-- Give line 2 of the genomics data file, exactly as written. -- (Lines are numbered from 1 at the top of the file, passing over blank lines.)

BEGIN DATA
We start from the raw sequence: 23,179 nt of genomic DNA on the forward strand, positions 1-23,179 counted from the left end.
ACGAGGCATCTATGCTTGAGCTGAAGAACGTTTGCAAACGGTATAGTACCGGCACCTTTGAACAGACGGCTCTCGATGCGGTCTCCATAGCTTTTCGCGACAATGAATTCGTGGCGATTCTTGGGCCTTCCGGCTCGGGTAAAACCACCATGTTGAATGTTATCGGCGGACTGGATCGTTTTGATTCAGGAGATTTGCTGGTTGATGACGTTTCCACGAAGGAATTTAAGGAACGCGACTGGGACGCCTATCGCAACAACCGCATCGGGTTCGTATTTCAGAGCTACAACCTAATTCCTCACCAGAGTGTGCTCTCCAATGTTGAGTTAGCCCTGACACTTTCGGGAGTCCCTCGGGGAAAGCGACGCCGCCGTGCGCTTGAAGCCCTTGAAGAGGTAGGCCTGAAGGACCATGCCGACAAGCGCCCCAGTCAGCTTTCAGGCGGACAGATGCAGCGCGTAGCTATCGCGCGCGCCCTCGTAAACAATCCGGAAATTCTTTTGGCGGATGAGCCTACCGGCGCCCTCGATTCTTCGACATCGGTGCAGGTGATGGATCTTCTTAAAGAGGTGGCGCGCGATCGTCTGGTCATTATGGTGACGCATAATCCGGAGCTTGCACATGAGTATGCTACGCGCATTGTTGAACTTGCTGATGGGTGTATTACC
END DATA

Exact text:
ACGAGGCATCTATGCTTGAGCTGAAGAACGTTTGCAAACGGTATAGTACCGGCACCTTTGAACAGACGGCTCTCGATGCGGTCTCCATAGCTTTTCGCGACAATGAATTCGTGGCGATTCTTGGGCCTTCCGGCTCGGGTAAAACCACCATGTTGAATGTTATCGGCGGACTGGATCGTTTTGATTCAGGAGATTTGCTGGTTGATGACGTTTCCACGAAGGAATTTAAGGAACGCGACTGGGACGCCTATCGCAACAACCGCATCGGGTTCGTATTTCAGAGCTACAACCTAATTCCTCACCAGAGTGTGCTCTCCAATGTTGAGTTAGCCCTGACACTTTCGGGAGTCCCTCGGGGAAAGCGACGCCGCCGTGCGCTTGAAGCCCTTGAAGAGGTAGGCCTGAAGGACCATGCCGACAAGCGCCCCAGTCAGCTTTCAGGCGGACAGATGCAGCGCGTAGCTATCGCGCGCGCCCTCGTAAACAATCCGGAAATTCTTTTGGCGGATGAGCCTACCGGCGCCCTCGATTCTTCGACATCGGTGCAGGTGATGGATCTTCTTAAAGAGGTGGCGCGCGATCGTCTGGTCATTATGGTGACGCATAATCCGGAGCTTGCACATGAGTATGCTACGCGCATTGTTGAACTTGCTGATGGGTGTATTACC